Drawing Local Cartoons from Afar

By: Dave Astor With fewer newspapers employing staff editorial cartoonists, is Dale Neseman on the cutting edge of a new trend? That might depend on how many artists can draw 18 to 25 cartoons a week.

Neseman, working from his western New York studio, creates local cartoons for about 20 newspapers in a dozen states. "Other cartoonists had exhausted national issues, and there were so many syndicated cartoonists out there," says Neseman, explaining why he began doing local drawings for far-flung locales in 1998. "I thought: Why not be different?"

Today, the niche Neseman found seven years ago has become a chasm, because more papers lacking staff cartoonists means more papers needing local cartoons. But Neseman, 56, knows of no other artist doing exactly what he does.

"People have told me I have a unique job," says Neseman, who sometimes gets local ideas from his client editors but mostly creates after reading their papers online.

"Letters to the editor are a great way to find out what people are thinking and what's important to them," adds Neseman, who comments about municipal elections, mayoral policies, school budgets, potholes, and other topics. Local issues may not be as dramatic as the Iraq war or revising Social Security, but they "affect everyone" in a community, he says.

How does Neseman (who delivers his cartoons via e-mail) find time to do 18 to 25 cartoons a week ? He draws quickly, and works nights and weekends if necessary. Despite this heavy schedule, Neseman feels he could handle more clients.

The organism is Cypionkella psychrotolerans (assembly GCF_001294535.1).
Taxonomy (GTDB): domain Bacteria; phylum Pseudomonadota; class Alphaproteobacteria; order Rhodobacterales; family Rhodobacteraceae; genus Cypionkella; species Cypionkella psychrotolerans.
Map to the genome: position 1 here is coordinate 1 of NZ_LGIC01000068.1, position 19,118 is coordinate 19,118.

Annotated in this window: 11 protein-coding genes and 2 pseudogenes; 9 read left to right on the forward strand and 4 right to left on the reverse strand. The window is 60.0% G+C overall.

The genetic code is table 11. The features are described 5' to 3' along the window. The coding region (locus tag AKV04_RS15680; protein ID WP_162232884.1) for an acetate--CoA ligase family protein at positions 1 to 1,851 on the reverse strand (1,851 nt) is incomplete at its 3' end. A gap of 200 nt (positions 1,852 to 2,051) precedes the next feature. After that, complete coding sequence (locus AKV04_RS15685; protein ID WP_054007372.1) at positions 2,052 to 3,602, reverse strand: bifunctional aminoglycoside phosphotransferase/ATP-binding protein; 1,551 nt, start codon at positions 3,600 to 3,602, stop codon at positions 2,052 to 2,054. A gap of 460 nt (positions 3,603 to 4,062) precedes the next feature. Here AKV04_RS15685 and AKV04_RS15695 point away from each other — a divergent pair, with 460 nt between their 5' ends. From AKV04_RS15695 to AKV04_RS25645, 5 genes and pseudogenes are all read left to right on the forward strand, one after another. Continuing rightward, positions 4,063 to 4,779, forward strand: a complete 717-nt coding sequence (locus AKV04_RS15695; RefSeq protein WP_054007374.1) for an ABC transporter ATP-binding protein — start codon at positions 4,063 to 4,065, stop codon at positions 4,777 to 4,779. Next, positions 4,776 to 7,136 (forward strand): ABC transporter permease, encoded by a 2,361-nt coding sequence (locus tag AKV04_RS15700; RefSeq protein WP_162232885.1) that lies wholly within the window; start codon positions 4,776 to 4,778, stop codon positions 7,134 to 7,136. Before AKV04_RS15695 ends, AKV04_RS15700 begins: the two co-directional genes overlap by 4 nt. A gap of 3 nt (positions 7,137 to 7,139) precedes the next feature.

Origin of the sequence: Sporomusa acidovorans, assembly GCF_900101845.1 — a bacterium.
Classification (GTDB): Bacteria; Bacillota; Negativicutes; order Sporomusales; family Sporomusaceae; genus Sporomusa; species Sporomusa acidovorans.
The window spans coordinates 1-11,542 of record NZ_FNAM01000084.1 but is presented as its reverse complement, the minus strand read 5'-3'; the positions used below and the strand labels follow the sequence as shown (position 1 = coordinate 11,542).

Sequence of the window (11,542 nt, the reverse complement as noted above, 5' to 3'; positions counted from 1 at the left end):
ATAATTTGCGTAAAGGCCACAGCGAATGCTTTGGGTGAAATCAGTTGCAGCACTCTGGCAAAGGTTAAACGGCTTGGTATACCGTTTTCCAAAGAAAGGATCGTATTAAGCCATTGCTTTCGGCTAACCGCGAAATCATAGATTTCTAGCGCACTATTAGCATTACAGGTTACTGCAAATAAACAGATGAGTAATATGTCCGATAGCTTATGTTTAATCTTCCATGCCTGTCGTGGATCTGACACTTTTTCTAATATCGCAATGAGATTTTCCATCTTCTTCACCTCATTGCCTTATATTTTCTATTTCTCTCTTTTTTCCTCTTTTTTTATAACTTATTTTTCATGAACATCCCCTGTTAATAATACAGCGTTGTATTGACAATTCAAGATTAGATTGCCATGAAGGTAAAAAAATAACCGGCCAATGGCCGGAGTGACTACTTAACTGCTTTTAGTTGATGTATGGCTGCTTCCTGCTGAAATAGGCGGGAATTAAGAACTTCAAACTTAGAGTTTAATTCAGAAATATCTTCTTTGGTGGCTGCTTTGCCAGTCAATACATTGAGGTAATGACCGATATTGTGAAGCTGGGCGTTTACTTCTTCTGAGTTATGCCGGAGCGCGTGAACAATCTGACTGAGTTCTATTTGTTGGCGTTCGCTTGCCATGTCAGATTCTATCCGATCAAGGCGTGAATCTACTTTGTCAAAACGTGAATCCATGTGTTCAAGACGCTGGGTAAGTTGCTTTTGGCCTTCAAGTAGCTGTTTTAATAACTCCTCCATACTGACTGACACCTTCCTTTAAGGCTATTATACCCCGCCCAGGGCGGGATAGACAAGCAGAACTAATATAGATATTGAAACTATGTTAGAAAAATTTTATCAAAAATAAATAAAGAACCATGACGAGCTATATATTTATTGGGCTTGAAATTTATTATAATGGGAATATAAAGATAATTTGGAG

Neseman (dnes255@aol.com) usually receives $25 to $40 per drawing ? a tiny sum compared to a staff cartoonist's salary. He supplements this income by doing graphic-design work.

There's also recompense of a non-paying sort: Neseman has won 15 state cartoon awards, and receives many positive comments from his readers and editors. Clients include weeklies, two dailies, and publications with other frequencies. Some papers tell their readers that Neseman lives elsewhere; others don't.

E&P spoke with six of Neseman's editors, all of whom praise his cartoons and say he's easy to work with.

"Dale's cartoons are one of the most popular features in our newspaper," says Daniel Meyer, editor of The Sun & Erie County Independent in Neseman's hometown of Hamburg, N.Y.

Neseman has cartooned for that weekly since 1987. His first client when going national in 1998 was another weekly, The Westfield (N.J.) Leader. Publisher Horace Corbin says being off-site hasn't hurt Neseman because he visited the area and keeps in touch with the paper by phone and in other ways. Why not hire a local cartoonist? "I haven't found one to equal Dale's talent," replies Corbin.

David Brown, editorial page editor of the daily JournalNews of Hamilton, Ohio, says: "You can't tell he's drawing from a distance, and his skill level is impressive."

Bob Mudge, editor of the thrice-weekly Venice (Fla.) Gondolier Sun, says being off-site "insulates Dale from any fallout generated by controversial cartoons, so there's no thought of pulling punches."

Randall Murray, retired editorial page editor at the twice-weekly Jupiter (Fla.) Courier, says: "Even though Dale lives in a totally different world ... he nailed local issues well, and with humor."

And Carol Ryan Dumas, editor of the Ag Weekly and Dairy Monthly papers in Twin Falls, Idaho, says: "I searched for years for an editorial cartoonist who could relay ag issues. Dale delivered exactly what I was looking for."


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